Report: New Mexico teen planned more shootings

 A bouquet of flowers adorns the entrance to a home on Monday, Jan. 21, 2013, where a couple and their three young children were found shot to death s...

New Mexico Shooting

A bouquet of flowers adorns the entrance to a home on Monday, Jan. 21, 2013, where a couple and their three young children were found shot to death s...

After killing his parents and three younger siblings at home, 15-year-old US boy reloaded an assault rifle and a .22-caliber rifle and planned to go somewhere "populated" and randomly shoot more people until he could be killed in a shootout with law enforcement, authorities said.
Nehemiah Griego was set to appear in adult court Tuesday afternoon on charges of murder and child abuse resulting in death. He was arrested Saturday at his family's home in a rural area southwest of Albuquerque, New Mexico.
The teen confessed to shooting his mother because he "had anger issues" and was annoyed with her, the charging document said. He said he killed his siblings after they woke up and became upset, then grabbed his parents' assault rifle and waited in the downstairs bathroom to ambush his father.
The case comes amid a fierce debate over gun control in the U.S. President Barack Obama is moving to push through tighter gun ownership laws _ including banning assault weapons _ since the elementary school shooting in Connecticut last month that left 20 young children and six adults dead. Pro-gun groups have vowed to fight the effort, with the most adamant viewing any attempt to impose stricter laws as an assault on the Second Amendment of the Constitution, which guarantees the right of citizens to bear arms.
Detectives in the New Mexico case spent two days collecting evidence and trying to piece together what led to the attacks.
Charging documents said Griego also sent a picture of his dead mother to his girlfriend, and met her and her grandmother at the church where his father used to work.
It wasn't immediately clear if that contact avoided further bloodshed. But a statement of probable cause says Griego spent time at the church, first talking to his girlfriend and her grandmother and then meeting with the church pastor and a security guard.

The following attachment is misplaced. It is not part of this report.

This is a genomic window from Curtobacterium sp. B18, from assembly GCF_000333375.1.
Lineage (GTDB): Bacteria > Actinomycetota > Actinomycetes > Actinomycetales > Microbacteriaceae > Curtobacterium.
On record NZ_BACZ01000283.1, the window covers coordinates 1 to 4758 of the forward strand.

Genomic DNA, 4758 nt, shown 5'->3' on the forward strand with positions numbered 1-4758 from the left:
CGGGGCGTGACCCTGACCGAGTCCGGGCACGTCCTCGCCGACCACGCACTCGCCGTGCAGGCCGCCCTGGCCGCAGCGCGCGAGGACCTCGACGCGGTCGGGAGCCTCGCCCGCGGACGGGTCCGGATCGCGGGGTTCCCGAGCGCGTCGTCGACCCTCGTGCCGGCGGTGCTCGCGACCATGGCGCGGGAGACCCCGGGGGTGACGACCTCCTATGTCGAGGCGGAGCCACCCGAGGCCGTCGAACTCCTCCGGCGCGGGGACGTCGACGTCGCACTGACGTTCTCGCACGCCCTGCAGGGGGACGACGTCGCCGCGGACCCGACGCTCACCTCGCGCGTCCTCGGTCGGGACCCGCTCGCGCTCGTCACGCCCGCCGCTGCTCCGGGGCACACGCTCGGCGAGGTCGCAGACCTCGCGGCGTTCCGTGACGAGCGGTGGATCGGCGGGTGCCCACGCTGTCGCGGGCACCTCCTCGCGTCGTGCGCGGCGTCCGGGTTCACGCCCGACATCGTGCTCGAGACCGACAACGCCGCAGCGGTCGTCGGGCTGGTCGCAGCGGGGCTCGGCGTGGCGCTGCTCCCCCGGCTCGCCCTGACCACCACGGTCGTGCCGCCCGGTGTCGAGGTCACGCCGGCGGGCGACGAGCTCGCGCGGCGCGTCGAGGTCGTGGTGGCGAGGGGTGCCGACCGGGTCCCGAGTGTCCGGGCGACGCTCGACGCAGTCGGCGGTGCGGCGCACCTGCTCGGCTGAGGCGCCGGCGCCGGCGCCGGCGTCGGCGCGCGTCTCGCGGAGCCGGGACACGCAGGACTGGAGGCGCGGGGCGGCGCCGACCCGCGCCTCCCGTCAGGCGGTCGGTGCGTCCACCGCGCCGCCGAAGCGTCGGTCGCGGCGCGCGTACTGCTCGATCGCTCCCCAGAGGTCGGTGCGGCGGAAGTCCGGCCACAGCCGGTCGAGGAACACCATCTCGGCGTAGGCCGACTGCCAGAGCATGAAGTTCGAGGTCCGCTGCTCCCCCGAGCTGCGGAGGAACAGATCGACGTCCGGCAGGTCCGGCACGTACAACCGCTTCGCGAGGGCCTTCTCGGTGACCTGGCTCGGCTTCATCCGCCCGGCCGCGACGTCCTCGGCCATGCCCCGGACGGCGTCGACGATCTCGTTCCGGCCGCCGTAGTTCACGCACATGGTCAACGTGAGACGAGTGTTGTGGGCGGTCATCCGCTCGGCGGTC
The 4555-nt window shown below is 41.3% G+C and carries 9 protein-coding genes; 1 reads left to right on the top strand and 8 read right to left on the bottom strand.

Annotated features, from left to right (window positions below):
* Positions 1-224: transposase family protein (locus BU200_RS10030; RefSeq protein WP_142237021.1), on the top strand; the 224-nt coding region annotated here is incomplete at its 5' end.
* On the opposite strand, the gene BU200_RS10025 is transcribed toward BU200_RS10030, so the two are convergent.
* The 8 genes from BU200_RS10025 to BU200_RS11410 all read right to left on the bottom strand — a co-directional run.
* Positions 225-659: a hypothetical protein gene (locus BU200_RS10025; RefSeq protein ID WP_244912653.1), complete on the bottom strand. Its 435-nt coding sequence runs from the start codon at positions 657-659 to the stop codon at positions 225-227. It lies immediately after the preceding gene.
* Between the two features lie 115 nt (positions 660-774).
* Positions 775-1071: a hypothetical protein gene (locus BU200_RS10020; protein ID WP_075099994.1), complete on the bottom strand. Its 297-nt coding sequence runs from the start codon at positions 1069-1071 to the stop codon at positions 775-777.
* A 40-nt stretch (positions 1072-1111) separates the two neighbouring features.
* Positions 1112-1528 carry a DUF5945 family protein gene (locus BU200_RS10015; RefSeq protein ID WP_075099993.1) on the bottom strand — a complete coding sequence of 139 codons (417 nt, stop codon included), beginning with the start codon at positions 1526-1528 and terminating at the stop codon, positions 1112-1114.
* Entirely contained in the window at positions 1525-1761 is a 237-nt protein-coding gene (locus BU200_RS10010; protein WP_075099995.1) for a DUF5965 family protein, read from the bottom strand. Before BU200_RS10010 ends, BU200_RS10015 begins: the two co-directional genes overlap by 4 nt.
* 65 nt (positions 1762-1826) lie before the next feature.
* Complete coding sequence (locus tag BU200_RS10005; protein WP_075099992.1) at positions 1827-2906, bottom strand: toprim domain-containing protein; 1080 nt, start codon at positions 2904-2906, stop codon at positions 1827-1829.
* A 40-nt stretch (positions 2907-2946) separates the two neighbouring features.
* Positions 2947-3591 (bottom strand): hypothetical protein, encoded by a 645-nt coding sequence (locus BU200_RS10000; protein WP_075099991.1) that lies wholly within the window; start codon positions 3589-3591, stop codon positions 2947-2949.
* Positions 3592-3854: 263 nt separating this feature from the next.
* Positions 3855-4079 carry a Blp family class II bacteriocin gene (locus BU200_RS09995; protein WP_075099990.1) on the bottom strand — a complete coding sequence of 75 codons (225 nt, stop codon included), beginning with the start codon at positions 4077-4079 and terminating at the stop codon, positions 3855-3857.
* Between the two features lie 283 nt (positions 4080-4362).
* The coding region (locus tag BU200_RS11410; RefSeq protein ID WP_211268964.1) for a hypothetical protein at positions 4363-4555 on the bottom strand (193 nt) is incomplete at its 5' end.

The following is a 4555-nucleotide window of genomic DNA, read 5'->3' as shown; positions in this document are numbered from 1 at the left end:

Church officials called authorities, and Griego initially told arriving officers he had come home Saturday morning after spending time at a friend's house to discover his family dead. He later changed his story, according to a detective's statement.
After killing his father, Griego said he reloaded the guns so "he could drive to a populated area to murder more people," according to the statement.
His plan, the statement said, was to "shoot people at random and eventually be killed while exchanging gunfire with law enforcement."
The sheriff's office identified the victims as Greg Griego, 51, his wife, Sarah Griego, 40, and three of their children: a 9-year-old boy, Zephania Griego, and daughters Jael Griego, 5, and Angelina Griego, 2. All appeared to have gunshot wounds to the head.
A sheriff's detective questioned the teen Saturday night, and the details of their conversation were spelled out in the statement.
The teen allegedly told the detective that he took a .22-caliber rifle from his parents' closet around midnight Saturday and shot his mother in the head while his younger brother slept next to her.
Griego told the detective that his brother woke up but did not believe him that their mother was dead, so he showed his mother's bloody face to his brother and then shot him, according to the statement.
The teen is accused of then shooting his two young sisters after they began crying in their room, and retrieving a military-style semi-automatic rifle from his parents' closet and waiting in a downstairs bathroom for his father to come home. The statement said he shot his father multiple times after he passed the bathroom doorway.
Greg Griego was a pastor who had once served at Calvary, one of Albuquerque's largest Christian churches. He also was well-known throughout the law enforcement community for his work as a voluntary chaplain.
Neighbor Terry Wootan described Greg Griego as a man with a big heart. The two sometimes chatted at the mailbox and would wave to each other when passing by. Wootan said Griego told him about his time in California when he was involved in gangs and how he turned his life around and found God.
"What he wanted to do was help people, and he would never quit," Wootan said.
A records check by the Children, Youth and Families Department indicated no problems with the Griego family and that Nehemiah Griego had never been in trouble with the law.
Sheriff's Deputy Aaron Williamson confirmed there was no history of any emergency calls to the home in the recent past.
Associated Press writers Susan Montoya Bryan in Albuquerque, New Mexico, and Paul Davenport in Phoenix contributed to this report.

Updated : 2021-02-26 18:29 GMT+08:00